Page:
Government officials in the United Kingdom are facing questions over loopholes in the newly unveiled anti-corruption plan, similar to a debate going on in the European Union over new anti-money laundering regulations.
The U.K. this month released its highly anticipated and first-ever national anti-corruption plan, which brings together all of the anti-corruption efforts from disparate agencies. The 60-page plan covers everything from whistleblower protections to new sentencing guidelines with some ambitious goals, including the creation of a new national multi-agency team focused on serious bribery and corruption, under the leadership of the National Crime Agency, by April. The Ministry of Justice also is tasked with coming up with a recommendation by June on whether to expand corporate criminal liability to add a new offense of failure to prevent economic crime – a move the head of the U.K.’s Serious Fraud Office has supported.
“When we achieve these commitments, we will have made it harder for criminals in the U.K. to carry out their crimes; we will have strengthened the integrity of institutions across the public and private sectors; and we will have in place plans to make best use of the U.K.’s position as a leading international donor and centre of world trade and investment to stamp out bribery and corruption and raise global standards,” business minister Matthew Hancock said in a joint statement with modern slavery and organized crime minister Karen Bradley.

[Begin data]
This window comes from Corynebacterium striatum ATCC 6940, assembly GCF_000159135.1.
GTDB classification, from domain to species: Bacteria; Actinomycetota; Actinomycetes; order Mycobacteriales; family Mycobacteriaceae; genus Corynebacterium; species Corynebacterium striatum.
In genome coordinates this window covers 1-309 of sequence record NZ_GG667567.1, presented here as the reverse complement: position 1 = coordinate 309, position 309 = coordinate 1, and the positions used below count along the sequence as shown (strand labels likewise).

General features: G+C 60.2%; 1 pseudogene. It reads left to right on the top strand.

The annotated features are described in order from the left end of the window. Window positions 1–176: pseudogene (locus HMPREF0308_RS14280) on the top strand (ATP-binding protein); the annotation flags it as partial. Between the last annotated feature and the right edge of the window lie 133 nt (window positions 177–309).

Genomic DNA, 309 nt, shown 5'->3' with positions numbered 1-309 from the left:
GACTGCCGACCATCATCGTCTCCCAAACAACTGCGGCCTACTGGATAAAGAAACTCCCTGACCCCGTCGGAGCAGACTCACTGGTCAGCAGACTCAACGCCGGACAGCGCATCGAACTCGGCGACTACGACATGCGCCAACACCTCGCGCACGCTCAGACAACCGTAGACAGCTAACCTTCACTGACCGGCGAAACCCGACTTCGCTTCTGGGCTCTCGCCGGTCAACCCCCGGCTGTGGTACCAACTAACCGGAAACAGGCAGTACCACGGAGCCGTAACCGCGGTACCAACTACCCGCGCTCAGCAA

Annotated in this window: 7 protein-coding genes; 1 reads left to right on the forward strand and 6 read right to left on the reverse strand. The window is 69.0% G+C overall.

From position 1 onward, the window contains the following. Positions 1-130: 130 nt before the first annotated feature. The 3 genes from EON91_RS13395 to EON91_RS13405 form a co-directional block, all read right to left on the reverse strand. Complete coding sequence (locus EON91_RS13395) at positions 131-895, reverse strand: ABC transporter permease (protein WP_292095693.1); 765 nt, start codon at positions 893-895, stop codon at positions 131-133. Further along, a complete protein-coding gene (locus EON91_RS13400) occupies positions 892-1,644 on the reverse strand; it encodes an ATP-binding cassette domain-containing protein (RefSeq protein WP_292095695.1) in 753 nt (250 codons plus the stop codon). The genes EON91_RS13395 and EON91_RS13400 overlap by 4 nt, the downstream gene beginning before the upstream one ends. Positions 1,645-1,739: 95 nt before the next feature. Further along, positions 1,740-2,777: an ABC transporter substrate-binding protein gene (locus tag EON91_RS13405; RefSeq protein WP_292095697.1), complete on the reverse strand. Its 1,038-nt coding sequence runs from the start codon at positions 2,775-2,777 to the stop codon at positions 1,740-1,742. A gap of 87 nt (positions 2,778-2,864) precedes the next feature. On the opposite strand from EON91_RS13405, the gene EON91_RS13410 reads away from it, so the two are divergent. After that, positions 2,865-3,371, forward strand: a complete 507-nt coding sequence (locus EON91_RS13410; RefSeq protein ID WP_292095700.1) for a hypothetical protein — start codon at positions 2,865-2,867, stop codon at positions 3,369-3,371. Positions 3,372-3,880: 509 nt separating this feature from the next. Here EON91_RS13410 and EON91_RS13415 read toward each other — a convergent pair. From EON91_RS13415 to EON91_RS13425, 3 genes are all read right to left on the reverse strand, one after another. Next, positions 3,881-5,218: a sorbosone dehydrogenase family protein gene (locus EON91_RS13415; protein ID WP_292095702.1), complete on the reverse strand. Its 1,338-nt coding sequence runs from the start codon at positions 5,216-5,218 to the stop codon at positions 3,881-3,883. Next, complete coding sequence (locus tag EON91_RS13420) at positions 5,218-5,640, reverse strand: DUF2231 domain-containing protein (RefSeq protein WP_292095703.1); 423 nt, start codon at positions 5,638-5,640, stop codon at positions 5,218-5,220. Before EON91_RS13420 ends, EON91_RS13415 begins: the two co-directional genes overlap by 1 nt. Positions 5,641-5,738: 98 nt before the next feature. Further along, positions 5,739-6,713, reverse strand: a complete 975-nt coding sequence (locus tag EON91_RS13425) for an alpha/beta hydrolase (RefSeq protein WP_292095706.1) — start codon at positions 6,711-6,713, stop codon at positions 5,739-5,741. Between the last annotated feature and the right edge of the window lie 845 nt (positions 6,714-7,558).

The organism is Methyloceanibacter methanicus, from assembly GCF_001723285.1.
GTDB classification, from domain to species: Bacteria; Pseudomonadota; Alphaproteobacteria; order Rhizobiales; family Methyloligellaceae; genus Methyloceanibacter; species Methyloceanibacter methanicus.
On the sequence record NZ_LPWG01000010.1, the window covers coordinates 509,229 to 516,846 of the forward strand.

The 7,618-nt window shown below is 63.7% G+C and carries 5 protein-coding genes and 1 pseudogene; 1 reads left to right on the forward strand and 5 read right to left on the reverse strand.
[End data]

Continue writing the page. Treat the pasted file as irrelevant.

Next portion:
“The blight of corruption will not be solved overnight and we will continue to work with partners across government, international institutions, civil society, and business to improve the response both here in the U.K. and around the world,” the ministers said.
The plan, which acknowledged the U.K. is often targeted to launder illicit proceeds, calls for the creation of a central register of U.K. companies’ beneficial owners “as soon as practicable” after the necessary legislation has been passed. Unlike the EU proposal for beneficial ownership registers, the U.K. version would be automatically accessible by the public. Companies would be required to obtain and keep information on their beneficial owners and provide the information to Companies House, the plan says. Companies would face criminal penalties for failing to provide information or providing false information.
However, members of parliament and others are raising concerns that the transparency bid does not extend to the property market, with an estimated 45 percent of London homes worth more than £2 million owned by overseas trusts, according to an article in the Guardian.
Conservative MP Stephen Barclay told the Guardian the failure to include property owners was one of “the notable omissions of the plan.”
Robert Barrington, executive director of Transparency International, also criticized the obvious property loophole. “If a house in London is owned by an offshore trust, absolutely no one has any idea who owns it,” Barrington told the Guardian.
Hancock reportedly told MPs that the government will consider expanding the beneficial ownership register, but did not specify whether that would include the property market, the Guardian reported.